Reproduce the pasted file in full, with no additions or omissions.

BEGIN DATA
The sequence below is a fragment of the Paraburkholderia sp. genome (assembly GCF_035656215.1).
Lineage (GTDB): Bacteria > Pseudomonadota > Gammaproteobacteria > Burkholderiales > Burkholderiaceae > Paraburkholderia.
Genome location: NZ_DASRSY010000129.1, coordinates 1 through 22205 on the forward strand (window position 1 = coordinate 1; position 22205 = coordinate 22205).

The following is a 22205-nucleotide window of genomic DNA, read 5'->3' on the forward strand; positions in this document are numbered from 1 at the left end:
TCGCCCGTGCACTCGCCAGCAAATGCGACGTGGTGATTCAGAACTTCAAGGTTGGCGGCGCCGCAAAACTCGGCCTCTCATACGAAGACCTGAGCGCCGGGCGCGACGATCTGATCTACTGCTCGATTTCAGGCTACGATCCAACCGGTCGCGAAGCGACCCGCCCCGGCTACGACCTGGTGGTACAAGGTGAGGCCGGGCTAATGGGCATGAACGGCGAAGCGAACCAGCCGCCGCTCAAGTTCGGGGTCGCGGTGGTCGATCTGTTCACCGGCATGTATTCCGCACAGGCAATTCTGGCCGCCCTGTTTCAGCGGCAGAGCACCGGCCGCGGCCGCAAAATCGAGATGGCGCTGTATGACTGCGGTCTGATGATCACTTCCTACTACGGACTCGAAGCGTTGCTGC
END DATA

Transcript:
The sequence below is a fragment of the Paraburkholderia sp. genome (assembly GCF_035656215.1).
Lineage (GTDB): Bacteria > Pseudomonadota > Gammaproteobacteria > Burkholderiales > Burkholderiaceae > Paraburkholderia.
Genome location: NZ_DASRSY010000129.1, coordinates 1 through 22205 on the forward strand (window position 1 = coordinate 1; position 22205 = coordinate 22205).

The following is a 22205-nucleotide window of genomic DNA, read 5'->3' on the forward strand; positions in this document are numbered from 1 at the left end:
TCGCCCGTGCACTCGCCAGCAAATGCGACGTGGTGATTCAGAACTTCAAGGTTGGCGGCGCCGCAAAACTCGGCCTCTCATACGAAGACCTGAGCGCCGGGCGCGACGATCTGATCTACTGCTCGATTTCAGGCTACGATCCAACCGGTCGCGAAGCGACCCGCCCCGGCTACGACCTGGTGGTACAAGGTGAGGCCGGGCTAATGGGCATGAACGGCGAAGCGAACCAGCCGCCGCTCAAGTTCGGGGTCGCGGTGGTCGATCTGTTCACCGGCATGTATTCCGCACAGGCAATTCTGGCCGCCCTGTTTCAGCGGCAGAGCACCGGCCGCGGCCGCAAAATCGAGATGGCGCTGTATGACTGCGGTCTGATGATCACTTCCTACTACGGACTCGAAGCGTTGCTGC